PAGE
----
This explanation at first glance fits well with the 2021 Chainalysis cryptocurrency adoption index. In addition to Vietnam, India and Pakistan, the top ten include countries such as Kenya, Nigeria, Venezuela, Togo and Argentina where foreign currency circulation is more complicated and inflation rates higher. A separate case is that of El Salvador. The Central American nation, at the behest of its young president-influencer Nayib Bukele, was the first country in the world to adopt Bitcoin as legal tender last year, buying 150 bitcoins in September 2021.

The bet of El Salvador was considered a gamble by several observers and the country, after having had problems related to the decline in cryptocurrency at the beginning of the year, is struggling to encourage its use in everyday life. Also for this reason, the IMF stated in a report in January that the adoption of Bitcoin as legal currency entails various risks for the economy of El Salvador and urged the country to rethink its decision.

In his latest study, albeit critical, the IMF nonetheless highlights the need for better data on cryptocurrency adoption trends to better understand the phenomenon, citing the limitations of previous studies and the lack of sufficient high-quality information. However, regulators should not wait for "conclusive evidence", argue the scholars, but should consider "the urgency to act before it is too late". According to its speakers, the results of the report already provide good arguments for the request for regulation of the use of cryptocurrencies, starting, for example, with the request to intermediaries "to implement customer knowledge procedures".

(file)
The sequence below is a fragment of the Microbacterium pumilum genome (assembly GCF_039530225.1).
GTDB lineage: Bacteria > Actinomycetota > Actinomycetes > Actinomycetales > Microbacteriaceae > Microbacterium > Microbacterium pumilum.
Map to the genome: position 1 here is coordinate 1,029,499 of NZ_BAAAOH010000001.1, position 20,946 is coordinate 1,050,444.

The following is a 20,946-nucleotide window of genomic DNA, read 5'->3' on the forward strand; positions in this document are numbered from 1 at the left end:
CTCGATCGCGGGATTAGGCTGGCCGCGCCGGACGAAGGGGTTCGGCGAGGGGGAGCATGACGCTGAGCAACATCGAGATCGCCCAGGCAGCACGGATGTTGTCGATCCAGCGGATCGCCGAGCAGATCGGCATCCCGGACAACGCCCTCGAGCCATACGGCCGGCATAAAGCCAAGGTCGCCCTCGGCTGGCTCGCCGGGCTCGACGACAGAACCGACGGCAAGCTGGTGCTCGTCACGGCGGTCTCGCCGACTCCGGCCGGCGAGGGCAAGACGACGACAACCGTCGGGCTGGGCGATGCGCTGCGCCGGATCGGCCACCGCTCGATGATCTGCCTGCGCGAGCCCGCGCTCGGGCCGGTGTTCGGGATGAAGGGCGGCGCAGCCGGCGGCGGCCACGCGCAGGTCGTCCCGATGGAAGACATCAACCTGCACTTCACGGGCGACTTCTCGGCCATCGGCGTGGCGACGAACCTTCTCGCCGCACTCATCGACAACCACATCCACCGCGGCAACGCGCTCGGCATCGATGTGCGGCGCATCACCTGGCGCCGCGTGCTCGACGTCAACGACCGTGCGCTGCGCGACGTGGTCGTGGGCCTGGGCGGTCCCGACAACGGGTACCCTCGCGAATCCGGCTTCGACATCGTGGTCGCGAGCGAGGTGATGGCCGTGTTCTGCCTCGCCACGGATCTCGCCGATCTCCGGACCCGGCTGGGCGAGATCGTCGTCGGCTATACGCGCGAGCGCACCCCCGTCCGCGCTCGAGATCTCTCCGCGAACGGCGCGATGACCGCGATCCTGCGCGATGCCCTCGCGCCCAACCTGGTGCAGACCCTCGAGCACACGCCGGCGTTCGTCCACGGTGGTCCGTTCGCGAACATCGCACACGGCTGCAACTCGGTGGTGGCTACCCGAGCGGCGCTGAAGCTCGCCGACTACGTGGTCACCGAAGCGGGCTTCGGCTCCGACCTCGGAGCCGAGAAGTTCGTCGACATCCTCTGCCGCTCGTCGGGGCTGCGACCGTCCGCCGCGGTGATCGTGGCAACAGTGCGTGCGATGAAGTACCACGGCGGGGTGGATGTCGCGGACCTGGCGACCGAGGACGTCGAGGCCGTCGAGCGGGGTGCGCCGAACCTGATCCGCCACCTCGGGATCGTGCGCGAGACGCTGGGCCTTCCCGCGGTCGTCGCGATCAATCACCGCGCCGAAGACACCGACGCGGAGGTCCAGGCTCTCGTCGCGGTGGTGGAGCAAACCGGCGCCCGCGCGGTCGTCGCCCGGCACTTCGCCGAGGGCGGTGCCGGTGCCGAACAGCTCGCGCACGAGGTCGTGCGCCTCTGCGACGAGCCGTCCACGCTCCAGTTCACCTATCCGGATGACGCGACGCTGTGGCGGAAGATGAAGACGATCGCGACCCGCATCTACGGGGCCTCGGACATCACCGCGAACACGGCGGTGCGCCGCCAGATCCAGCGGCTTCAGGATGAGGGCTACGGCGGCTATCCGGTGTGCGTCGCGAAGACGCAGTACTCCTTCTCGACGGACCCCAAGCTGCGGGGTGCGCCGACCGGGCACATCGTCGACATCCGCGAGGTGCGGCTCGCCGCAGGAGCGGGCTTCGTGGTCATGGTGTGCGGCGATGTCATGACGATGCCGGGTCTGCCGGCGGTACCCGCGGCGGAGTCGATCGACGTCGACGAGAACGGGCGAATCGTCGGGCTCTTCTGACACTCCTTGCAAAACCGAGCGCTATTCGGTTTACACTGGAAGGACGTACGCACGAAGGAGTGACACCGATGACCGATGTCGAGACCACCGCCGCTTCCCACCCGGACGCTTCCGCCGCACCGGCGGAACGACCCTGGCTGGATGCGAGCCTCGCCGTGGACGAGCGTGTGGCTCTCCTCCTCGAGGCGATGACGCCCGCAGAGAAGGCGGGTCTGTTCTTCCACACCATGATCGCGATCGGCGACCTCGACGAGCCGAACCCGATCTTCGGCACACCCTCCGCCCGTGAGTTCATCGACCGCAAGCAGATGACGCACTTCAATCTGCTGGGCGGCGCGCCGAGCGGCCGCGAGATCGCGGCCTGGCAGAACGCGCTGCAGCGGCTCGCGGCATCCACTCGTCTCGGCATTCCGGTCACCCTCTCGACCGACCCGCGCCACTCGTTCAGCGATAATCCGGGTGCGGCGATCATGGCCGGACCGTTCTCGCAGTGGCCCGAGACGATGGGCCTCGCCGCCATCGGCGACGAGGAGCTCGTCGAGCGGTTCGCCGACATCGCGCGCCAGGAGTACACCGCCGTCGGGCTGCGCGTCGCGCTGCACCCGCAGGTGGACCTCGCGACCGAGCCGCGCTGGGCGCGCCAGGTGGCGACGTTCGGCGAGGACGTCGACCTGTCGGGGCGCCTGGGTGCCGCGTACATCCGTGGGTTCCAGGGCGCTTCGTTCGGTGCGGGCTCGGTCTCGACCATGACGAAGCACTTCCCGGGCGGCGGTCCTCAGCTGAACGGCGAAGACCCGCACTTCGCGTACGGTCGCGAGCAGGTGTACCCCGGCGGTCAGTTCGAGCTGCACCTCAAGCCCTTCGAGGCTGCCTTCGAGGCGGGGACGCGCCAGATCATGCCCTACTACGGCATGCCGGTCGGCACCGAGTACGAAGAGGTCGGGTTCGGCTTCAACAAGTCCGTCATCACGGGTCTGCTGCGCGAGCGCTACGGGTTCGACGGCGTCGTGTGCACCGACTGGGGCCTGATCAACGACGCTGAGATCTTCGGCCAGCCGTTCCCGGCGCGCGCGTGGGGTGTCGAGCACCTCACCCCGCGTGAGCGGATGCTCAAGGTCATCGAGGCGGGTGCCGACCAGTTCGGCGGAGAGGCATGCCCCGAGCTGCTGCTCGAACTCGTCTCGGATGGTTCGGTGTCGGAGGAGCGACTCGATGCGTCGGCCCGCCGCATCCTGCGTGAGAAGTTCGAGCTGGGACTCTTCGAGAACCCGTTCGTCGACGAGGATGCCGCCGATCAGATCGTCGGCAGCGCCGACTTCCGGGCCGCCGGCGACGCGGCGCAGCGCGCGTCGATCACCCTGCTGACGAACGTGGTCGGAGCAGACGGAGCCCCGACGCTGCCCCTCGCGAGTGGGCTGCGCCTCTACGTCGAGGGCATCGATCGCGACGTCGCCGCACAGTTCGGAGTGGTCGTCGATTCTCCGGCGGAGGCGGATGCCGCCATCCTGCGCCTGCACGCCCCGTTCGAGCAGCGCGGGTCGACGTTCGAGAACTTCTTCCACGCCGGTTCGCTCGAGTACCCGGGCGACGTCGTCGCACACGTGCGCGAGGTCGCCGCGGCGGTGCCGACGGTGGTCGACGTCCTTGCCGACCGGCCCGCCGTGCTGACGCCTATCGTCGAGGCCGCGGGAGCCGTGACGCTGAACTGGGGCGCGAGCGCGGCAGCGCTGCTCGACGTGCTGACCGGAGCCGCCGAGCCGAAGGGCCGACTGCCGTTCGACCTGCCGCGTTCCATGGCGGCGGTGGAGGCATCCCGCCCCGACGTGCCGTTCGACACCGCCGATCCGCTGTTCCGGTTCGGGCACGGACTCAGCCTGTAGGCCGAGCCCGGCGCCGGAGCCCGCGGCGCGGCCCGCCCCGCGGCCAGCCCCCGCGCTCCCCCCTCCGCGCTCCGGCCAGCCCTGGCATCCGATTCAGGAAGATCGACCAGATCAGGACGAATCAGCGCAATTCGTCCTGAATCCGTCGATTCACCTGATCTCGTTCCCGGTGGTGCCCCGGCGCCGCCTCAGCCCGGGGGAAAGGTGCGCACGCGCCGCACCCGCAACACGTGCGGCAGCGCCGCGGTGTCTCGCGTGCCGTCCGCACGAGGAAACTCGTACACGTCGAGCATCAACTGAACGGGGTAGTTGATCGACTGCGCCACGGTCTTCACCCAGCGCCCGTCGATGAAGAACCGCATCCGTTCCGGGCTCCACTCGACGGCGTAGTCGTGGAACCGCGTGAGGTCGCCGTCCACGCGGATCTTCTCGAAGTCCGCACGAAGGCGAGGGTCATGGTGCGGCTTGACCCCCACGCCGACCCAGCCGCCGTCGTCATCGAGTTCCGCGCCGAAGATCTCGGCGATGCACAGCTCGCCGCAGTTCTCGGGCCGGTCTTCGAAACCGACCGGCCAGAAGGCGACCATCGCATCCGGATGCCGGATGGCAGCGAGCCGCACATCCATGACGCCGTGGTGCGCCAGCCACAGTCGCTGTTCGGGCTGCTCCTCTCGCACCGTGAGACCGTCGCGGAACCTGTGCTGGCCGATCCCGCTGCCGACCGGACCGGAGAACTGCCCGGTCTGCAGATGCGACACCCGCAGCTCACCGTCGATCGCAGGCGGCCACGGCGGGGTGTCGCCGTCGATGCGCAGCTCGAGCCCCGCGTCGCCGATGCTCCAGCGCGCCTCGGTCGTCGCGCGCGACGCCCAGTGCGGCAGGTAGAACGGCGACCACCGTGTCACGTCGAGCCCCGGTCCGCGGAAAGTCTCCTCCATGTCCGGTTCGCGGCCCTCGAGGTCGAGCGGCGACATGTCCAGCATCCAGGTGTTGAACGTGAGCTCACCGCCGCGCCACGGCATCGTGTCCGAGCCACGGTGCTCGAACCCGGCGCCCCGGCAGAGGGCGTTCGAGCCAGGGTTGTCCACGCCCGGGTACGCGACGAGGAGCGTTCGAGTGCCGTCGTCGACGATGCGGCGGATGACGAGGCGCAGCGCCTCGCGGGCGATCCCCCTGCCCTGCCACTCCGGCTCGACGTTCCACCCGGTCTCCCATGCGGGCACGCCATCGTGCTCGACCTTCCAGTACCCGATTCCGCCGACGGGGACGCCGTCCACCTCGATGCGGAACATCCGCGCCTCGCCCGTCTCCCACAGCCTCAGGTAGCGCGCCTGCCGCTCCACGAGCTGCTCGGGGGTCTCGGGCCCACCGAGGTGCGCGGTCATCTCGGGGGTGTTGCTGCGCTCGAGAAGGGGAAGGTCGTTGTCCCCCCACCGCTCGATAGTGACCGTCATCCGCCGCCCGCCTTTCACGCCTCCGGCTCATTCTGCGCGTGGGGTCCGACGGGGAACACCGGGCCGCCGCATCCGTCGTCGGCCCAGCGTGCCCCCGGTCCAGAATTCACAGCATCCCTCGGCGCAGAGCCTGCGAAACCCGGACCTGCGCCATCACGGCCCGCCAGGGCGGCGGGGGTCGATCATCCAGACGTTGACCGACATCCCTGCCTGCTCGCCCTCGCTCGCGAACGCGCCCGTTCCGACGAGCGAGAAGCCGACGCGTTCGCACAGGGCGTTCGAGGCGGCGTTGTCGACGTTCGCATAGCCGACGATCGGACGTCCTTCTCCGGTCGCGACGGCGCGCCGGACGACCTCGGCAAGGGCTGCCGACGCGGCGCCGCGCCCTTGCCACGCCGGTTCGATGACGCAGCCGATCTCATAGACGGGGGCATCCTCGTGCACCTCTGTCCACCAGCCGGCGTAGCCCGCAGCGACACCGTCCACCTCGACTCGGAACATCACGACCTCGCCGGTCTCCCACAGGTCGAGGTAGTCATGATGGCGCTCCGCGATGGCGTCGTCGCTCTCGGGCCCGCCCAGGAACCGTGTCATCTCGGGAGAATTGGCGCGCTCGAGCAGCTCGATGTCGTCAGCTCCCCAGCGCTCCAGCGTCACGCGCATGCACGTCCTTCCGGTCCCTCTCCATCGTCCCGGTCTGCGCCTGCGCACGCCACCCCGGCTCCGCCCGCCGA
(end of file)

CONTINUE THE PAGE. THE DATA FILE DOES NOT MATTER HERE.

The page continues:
The war in Ukraine In this regard, the United States and the European Union recently accused cryptocurrencies and their anonymity of allowing people sanctioned in Russia due to the invasion of Ukraine to circumvent the restrictions imposed by the west. However, this theory has been criticized by several experts, who consider it unlikely and functional that Russian oligarchs or billionaires could use their crypto accounts to save their capital.

The IMF report still leaves a window open for digital assets, if regulated, to be used precisely as an antidote to corruption. "These technologies could also be used to improve transparency and record keeping for contracts - the authors write - or other payments related to government projects, thus increasing accountability and reducing the extent of corruption."

The IMF specifically mentions the potential of central bank-regulated digital currencies (CBCDs), on which more than one country is already working. This type of digital currency, it reads, could "offer further resilience, security and availability at lower costs," concluding that "work should continue in using the technologies behind crypto assets to realize the potential benefits for financial inclusion. and the efficiency of governments. ”Emerging as a decentralized financial instrument, however, one wonders whether cryptocurrencies can survive future regulation.